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Whiling Away the 53 Days Till Nintendo 64

Player pines for the Sept. 30 launch of the much-heralded rig. Until then, two fun, simple titles satisfy.


I rarely look forward to the end of summer, but this year is an exception because the sooner fall arrives, the sooner I can get my hands on Nintendo's new 64-bit rig. I played the little hummer at the entertainment expo in May and have coveted it ever since.

Nintendo 64--as it's now called--is scheduled to hit shelves Sept. 30. Although launch has been delayed again and again, Nintendo reps promise that this time they really mean Sept. 30.

Until then, I'm more than happy to kill time with a couple of new titles that prove my theory that good games don't need a ton of techno-muscle behind them. Kirby's Block Ball for Game Boy and Tetris Attack for Super Nintendo are simple games that deliver on what counts: They're just plain fun.

Sure, both are derivative of other games. And neither has the stellar graphics or gut-thumping sound that makes next-gen titles so cool. Still, I'd rather spend a sweltering afternoon with these two than most of the current crop of disc-based games.


Block Ball takes the old Atari 2600 classic Breakout and puts some great new spins on it. The idea is still to clear all the blocks from the screen by knocking a ball around with a paddle that slides from side to side.

As some may have guessed by the title, the ball is actually Kirby--that roly-poly ball of bubble-gum-colored mush that shows up in way too many Nintendo games. Someone must think this guy is cool, but I fail to see his appeal.

That said, I didn't mind knocking Kirby around the screen so much. I only wish I could have knocked him cold.

Another big difference between Breakout and Block Ball is the way screens are set up. Breakout, as older players will recall, featured the same layout of blocks screen after screen after screen. It got old after awhile. But Block Ball's screens change with each level, adding new types of blocks, as well as targets and extra paddles.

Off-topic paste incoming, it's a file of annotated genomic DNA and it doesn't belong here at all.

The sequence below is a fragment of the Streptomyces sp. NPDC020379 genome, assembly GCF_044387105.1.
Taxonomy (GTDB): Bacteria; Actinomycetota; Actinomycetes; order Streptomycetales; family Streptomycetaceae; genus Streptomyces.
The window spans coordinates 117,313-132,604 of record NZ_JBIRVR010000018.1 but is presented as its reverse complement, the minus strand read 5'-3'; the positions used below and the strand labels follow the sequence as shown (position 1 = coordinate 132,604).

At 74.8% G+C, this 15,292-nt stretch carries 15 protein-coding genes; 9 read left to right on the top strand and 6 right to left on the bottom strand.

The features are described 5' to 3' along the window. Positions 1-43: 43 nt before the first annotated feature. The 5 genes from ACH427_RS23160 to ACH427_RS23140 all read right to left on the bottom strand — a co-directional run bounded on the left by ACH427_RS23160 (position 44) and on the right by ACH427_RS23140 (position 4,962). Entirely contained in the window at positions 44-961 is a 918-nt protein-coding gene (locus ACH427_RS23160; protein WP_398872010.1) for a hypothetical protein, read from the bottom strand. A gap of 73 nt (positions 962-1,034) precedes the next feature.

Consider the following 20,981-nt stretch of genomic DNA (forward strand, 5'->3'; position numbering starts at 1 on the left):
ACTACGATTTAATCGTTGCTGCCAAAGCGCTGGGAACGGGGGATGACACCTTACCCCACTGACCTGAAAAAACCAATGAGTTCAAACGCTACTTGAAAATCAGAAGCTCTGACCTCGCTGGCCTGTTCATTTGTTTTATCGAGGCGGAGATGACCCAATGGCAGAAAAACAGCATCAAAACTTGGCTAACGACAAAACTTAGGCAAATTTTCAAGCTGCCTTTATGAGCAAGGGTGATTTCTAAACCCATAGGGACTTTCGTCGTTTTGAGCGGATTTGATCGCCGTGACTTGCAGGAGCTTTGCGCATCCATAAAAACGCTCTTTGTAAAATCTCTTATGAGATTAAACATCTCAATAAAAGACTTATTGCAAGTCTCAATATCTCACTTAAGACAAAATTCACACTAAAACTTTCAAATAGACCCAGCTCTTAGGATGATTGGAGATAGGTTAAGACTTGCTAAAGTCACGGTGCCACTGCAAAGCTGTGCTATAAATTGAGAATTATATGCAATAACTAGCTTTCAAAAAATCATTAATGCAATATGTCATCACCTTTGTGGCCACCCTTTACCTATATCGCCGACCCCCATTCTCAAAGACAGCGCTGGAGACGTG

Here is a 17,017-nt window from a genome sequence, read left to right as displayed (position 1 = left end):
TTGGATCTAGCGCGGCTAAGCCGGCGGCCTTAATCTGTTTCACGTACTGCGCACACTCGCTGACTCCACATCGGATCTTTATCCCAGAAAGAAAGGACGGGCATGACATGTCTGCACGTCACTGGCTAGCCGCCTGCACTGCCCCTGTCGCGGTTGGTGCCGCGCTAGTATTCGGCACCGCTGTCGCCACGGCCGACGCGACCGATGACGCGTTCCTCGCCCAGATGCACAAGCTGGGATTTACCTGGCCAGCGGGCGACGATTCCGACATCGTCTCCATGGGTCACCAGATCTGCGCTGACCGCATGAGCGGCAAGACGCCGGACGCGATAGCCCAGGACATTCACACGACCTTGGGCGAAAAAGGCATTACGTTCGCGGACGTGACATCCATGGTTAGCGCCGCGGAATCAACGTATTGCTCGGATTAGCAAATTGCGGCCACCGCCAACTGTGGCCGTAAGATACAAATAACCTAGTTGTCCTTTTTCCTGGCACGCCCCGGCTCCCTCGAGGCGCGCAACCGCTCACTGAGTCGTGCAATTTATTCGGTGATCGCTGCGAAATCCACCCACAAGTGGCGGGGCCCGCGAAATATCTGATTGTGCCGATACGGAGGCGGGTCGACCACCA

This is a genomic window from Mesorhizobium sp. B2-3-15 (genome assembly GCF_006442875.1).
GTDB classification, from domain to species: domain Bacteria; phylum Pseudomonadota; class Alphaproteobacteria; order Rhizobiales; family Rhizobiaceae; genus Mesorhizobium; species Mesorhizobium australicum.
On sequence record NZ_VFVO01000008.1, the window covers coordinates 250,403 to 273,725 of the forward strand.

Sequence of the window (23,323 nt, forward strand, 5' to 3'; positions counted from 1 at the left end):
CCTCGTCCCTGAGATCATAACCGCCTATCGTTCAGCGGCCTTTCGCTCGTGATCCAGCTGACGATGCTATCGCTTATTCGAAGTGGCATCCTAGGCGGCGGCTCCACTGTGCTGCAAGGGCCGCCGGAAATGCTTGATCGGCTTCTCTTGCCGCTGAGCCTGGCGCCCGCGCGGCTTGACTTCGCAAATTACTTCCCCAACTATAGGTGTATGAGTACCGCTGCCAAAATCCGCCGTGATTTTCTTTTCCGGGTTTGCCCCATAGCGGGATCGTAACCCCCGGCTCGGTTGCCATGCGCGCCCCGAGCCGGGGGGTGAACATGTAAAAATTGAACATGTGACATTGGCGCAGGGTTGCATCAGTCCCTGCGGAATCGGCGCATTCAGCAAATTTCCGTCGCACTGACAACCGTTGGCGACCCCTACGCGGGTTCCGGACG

Advancing through the levels requires considerable skill and concentration on the screen. So much so that I found myself getting lost in Game Boy's liquid crystal screen. My perpetual rant about Game Boy is the screen's inability to capture fast-paced action with any refinement. Luckily, I popped the cart into my Super Game Boy and killed the rest of the afternoon.

Just as fun and just as derivative is Tetris Attack. Although I have hated just about every Tetris knockoff to date, this one is pretty fun. It's hard to explain. Not even the instruction manual does a very good job. But it only takes about 20 seconds of actual play to get the basics down.

Like Tetris, players must clear bricks to prevent them from stacking to the top of the screen. This time, though, the stack grows from the bottom and bricks are eliminated by arranging rows of three similar blocks. I could explain further, but it would just get more confusing.

Trust me on this one: It's deceptively simple and painfully addictive. In other words, a great game.

Staff writer Aaron Curtiss reviews video games every Thursday. To comment on a column or to suggest games for review, send letters to The Times, 20000 Prairie St., Chatsworth, CA 91311. Or send e-mail to

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